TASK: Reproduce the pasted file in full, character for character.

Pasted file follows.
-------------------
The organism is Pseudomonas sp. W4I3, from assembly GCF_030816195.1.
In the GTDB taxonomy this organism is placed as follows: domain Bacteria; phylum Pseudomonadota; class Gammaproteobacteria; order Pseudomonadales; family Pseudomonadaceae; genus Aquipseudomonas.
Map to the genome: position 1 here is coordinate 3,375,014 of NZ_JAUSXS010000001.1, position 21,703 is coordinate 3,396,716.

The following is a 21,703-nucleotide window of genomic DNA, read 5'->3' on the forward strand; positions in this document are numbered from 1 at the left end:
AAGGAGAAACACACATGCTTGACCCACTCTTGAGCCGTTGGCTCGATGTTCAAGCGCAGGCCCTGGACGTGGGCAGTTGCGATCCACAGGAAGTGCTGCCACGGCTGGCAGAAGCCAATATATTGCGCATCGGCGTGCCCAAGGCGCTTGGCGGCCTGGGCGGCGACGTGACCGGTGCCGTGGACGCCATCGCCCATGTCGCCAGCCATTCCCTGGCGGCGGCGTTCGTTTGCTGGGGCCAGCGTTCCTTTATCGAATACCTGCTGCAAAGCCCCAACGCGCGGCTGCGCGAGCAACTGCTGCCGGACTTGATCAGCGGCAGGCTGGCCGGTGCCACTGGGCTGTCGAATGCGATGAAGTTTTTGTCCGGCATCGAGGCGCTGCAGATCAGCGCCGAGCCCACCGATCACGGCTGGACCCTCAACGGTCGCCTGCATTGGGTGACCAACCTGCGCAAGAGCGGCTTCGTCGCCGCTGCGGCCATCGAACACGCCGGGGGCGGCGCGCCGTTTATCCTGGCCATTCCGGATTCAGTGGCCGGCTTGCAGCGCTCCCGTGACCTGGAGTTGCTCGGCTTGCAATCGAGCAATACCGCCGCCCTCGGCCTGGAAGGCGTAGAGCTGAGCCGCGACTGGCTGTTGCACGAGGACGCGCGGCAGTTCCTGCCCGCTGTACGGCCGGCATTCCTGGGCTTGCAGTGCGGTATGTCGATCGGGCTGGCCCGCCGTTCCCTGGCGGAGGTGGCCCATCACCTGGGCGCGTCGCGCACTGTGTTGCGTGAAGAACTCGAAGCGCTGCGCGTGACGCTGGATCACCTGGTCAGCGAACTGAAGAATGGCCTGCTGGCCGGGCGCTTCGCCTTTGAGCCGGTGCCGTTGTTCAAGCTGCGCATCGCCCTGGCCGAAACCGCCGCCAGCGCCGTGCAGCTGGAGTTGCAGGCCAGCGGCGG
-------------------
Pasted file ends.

The organism is Pseudomonas sp. W4I3, from assembly GCF_030816195.1.
In the GTDB taxonomy this organism is placed as follows: domain Bacteria; phylum Pseudomonadota; class Gammaproteobacteria; order Pseudomonadales; family Pseudomonadaceae; genus Aquipseudomonas.
Map to the genome: position 1 here is coordinate 3,375,014 of NZ_JAUSXS010000001.1, position 21,703 is coordinate 3,396,716.

The following is a 21,703-nucleotide window of genomic DNA, read 5'->3' on the forward strand; positions in this document are numbered from 1 at the left end:
AAGGAGAAACACACATGCTTGACCCACTCTTGAGCCGTTGGCTCGATGTTCAAGCGCAGGCCCTGGACGTGGGCAGTTGCGATCCACAGGAAGTGCTGCCACGGCTGGCAGAAGCCAATATATTGCGCATCGGCGTGCCCAAGGCGCTTGGCGGCCTGGGCGGCGACGTGACCGGTGCCGTGGACGCCATCGCCCATGTCGCCAGCCATTCCCTGGCGGCGGCGTTCGTTTGCTGGGGCCAGCGTTCCTTTATCGAATACCTGCTGCAAAGCCCCAACGCGCGGCTGCGCGAGCAACTGCTGCCGGACTTGATCAGCGGCAGGCTGGCCGGTGCCACTGGGCTGTCGAATGCGATGAAGTTTTTGTCCGGCATCGAGGCGCTGCAGATCAGCGCCGAGCCCACCGATCACGGCTGGACCCTCAACGGTCGCCTGCATTGGGTGACCAACCTGCGCAAGAGCGGCTTCGTCGCCGCTGCGGCCATCGAACACGCCGGGGGCGGCGCGCCGTTTATCCTGGCCATTCCGGATTCAGTGGCCGGCTTGCAGCGCTCCCGTGACCTGGAGTTGCTCGGCTTGCAATCGAGCAATACCGCCGCCCTCGGCCTGGAAGGCGTAGAGCTGAGCCGCGACTGGCTGTTGCACGAGGACGCGCGGCAGTTCCTGCCCGCTGTACGGCCGGCATTCCTGGGCTTGCAGTGCGGTATGTCGATCGGGCTGGCCCGCCGTTCCCTGGCGGAGGTGGCCCATCACCTGGGCGCGTCGCGCACTGTGTTGCGTGAAGAACTCGAAGCGCTGCGCGTGACGCTGGATCACCTGGTCAGCGAACTGAAGAATGGCCTGCTGGCCGGGCGCTTCGCCTTTGAGCCGGTGCCGTTGTTCAAGCTGCGCATCGCCCTGGCCGAAACCGCCGCCAGCGCCGTGCAGCTGGAGTTGCAGGCCAGCGGCGG